Skip to content
Edit post

Russian student jailed for renaming Wi-Fi network to pro-Ukraine salute

by Dmytro Basmat March 10, 2024 6:08 AM 2 min read
Barbed wire is seen on top of the wall of Moscow's Lefortovo prison on Apr. 4, 2023. The prison is known for being the place where political prisoners await their trial. Serhii Karmazin, a Ukrainian civilian arrested on sabotage charges, and Evan Gershkovich, a Wall Street Journal reporter arrested on espionage charges, are among the detainees of Lefortovo. (Vlad Karkov/SOPA Images/LightRocket via Getty Images)
This audio is created with AI assistance

Support independent journalism in Ukraine. Join us in this fight.

Become a member Support us just once

A Russian student at Moscow State University received a 10-day jail sentence for renaming a Wi-Fi network name to "Slava Ukraini" - a Ukrainian national salute that means “Glory to Ukraine," Moscow court documents revealed on March 9.

On Thursday, a Moscow court found the student guilty of displaying "symbols of extremist organisations" under Russia's criminal code.

The student was arrested just one day earlier, on Wednesday, when a police officer discovered the network name in the university's student accommodation quarters. The student's room was subsequently searched and Wi-Fi router seized.

The Moscow court alleged that the Wi-Fi name was being used to promote the pro-Ukrainian salute. As a result, the student was found guilty of "public demonstration of Nazi symbolism."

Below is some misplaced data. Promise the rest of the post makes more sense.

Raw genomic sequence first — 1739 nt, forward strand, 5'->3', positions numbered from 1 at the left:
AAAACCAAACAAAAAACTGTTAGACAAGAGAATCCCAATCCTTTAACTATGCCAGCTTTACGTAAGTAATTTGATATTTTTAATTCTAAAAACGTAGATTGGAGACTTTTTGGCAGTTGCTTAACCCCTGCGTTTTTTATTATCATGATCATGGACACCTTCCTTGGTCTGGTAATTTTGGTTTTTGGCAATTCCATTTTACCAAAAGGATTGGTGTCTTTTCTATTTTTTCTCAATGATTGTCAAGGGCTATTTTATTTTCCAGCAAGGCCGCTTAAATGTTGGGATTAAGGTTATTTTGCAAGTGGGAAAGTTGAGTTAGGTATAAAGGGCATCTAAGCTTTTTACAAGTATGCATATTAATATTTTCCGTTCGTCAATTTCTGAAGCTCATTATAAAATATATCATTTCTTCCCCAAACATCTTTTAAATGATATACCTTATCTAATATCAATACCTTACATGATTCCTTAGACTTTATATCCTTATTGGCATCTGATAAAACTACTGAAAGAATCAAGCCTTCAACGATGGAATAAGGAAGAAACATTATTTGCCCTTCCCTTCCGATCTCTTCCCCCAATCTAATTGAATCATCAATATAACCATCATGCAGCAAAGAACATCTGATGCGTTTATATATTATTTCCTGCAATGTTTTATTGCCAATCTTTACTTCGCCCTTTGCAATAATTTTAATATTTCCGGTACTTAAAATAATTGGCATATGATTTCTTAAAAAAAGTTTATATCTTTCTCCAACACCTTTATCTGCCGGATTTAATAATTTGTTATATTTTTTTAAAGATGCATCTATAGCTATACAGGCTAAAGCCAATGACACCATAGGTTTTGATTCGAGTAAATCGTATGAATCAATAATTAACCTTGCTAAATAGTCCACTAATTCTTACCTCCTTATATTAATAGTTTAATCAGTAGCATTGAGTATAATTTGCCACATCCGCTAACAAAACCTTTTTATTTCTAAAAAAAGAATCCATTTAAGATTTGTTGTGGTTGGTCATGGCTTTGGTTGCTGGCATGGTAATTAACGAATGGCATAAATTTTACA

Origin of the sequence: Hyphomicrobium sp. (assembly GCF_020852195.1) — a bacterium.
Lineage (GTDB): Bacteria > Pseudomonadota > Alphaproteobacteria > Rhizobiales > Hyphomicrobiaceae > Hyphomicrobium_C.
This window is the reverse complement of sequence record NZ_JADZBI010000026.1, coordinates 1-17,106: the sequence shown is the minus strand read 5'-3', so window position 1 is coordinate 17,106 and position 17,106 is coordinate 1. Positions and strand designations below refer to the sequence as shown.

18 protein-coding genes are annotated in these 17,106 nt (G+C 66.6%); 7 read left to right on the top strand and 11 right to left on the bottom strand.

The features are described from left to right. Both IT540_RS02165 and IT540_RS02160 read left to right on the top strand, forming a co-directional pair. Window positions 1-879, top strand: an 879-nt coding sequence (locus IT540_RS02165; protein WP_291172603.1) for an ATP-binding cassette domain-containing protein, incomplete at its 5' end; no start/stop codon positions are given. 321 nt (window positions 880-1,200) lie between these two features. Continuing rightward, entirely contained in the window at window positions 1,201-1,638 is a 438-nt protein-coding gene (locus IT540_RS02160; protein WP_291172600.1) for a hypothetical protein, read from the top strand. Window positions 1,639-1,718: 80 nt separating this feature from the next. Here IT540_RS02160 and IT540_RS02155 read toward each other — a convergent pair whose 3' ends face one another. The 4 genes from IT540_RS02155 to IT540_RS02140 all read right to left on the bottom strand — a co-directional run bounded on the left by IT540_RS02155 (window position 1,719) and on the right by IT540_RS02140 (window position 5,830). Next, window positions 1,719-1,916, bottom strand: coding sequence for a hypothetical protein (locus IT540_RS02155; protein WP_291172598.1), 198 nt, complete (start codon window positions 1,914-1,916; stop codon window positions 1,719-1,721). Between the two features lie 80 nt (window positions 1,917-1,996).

Russian President Vladimir Putin has repeatedly made false claims about a "neo-Nazi regime" to justify Russia's full-scale invasion of Ukraine.

Tens of thousands of Russian have been arrested and sentenced to prisoner terms for showing dissent against Russia's invasion of Ukraine.

In 2023, at least 21,000 people were targeted by Russia's "repressive laws" used to "crack down on anti-war activists," according to Amnesty International.

The term "Slava Ukraini" is used as a patriotic rallying cry among Ukrainians, akin to "God save the King" in the U.K. or "Vive la France." The phrase can be traced back over a century and is tied to Ukrainians’ efforts to build an independent state, most notably in the face of enduring Russian aggression.

Russian man sentenced to 7.5 years for criticizing Ukraine invasion, Stalin
Igor Orlovsky, a resident of Russia’s Krasnoyarsk Krai, was sentenced to seven and half years in prison for critical comments about the invasion of Ukraine and the Soviet dictator Joseph Stalin, the Russian independent outlet OVD-Info reported on Nov. 13.
Support independent journalism in Ukraine. Join us in this fight.
Freedom can be costly. Both Ukraine and its journalists are paying a high price for their independence. Support independent journalism in its darkest hour. Support us for as little as $1, and it only takes a minute.
visa masterCard americanExpress

News Feed

Ukraine Daily
News from Ukraine in your inbox
Ukraine news
Please, enter correct email address
3:45 PM

Moldova, EU sign pact on security, defense.

"It (partnership) will allow to jointly address common security challenges, make our engagement more effective and explore new areas of cooperation," European Union's top diplomat Josep Borrell said.
9:24 AM

Russian delegation arrives in North Korea.

According to U.S. Secretary of State Antony Blinken, these military ties are increasingly a "two-way street," in which North Korea provides Russia with military equipment to use in Ukraine.
MORE NEWS

Editors' Picks

Enter your email to subscribe
Please, enter correct email address
Subscribe
* indicates required
* indicates required
Subscribe
* indicates required
* indicates required
Subscribe
* indicates required

Subscribe

* indicates required
Subscribe
* indicates required

Subscribe

* indicates required
Subscribe
* indicates required

Subscribe

* indicates required
Successfuly subscribed
Thank you for signing up for this newsletter. We’ve sent you a confirmation email.